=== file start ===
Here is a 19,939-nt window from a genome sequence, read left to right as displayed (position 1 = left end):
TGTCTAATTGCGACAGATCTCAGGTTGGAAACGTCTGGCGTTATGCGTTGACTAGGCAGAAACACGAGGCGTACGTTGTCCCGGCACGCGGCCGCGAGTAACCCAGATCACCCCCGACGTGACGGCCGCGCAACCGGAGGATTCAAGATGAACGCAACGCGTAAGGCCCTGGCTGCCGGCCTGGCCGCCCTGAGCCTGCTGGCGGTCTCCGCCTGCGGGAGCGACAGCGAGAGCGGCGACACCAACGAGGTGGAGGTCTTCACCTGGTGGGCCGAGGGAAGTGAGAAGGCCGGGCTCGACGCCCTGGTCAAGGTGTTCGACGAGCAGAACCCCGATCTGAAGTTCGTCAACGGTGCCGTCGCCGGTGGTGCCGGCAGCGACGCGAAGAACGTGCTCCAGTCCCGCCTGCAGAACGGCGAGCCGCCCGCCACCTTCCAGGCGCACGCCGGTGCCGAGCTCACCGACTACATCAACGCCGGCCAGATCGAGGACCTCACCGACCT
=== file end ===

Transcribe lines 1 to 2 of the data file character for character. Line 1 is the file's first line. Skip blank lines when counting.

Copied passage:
Here is a 19,939-nt window from a genome sequence, read left to right as displayed (position 1 = left end):
TGTCTAATTGCGACAGATCTCAGGTTGGAAACGTCTGGCGTTATGCGTTGACTAGGCAGAAACACGAGGCGTACGTTGTCCCGGCACGCGGCCGCGAGTAACCCAGATCACCCCCGACGTGACGGCCGCGCAACCGGAGGATTCAAGATGAACGCAACGCGTAAGGCCCTGGCTGCCGGCCTGGCCGCCCTGAGCCTGCTGGCGGTCTCCGCCTGCGGGAGCGACAGCGAGAGCGGCGACACCAACGAGGTGGAGGTCTTCACCTGGTGGGCCGAGGGAAGTGAGAAGGCCGGGCTCGACGCCCTGGTCAAGGTGTTCGACGAGCAGAACCCCGATCTGAAGTTCGTCAACGGTGCCGTCGCCGGTGGTGCCGGCAGCGACGCGAAGAACGTGCTCCAGTCCCGCCTGCAGAACGGCGAGCCGCCCGCCACCTTCCAGGCGCACGCCGGTGCCGAGCTCACCGACTACATCAACGCCGGCCAGATCGAGGACCTCACCGACCT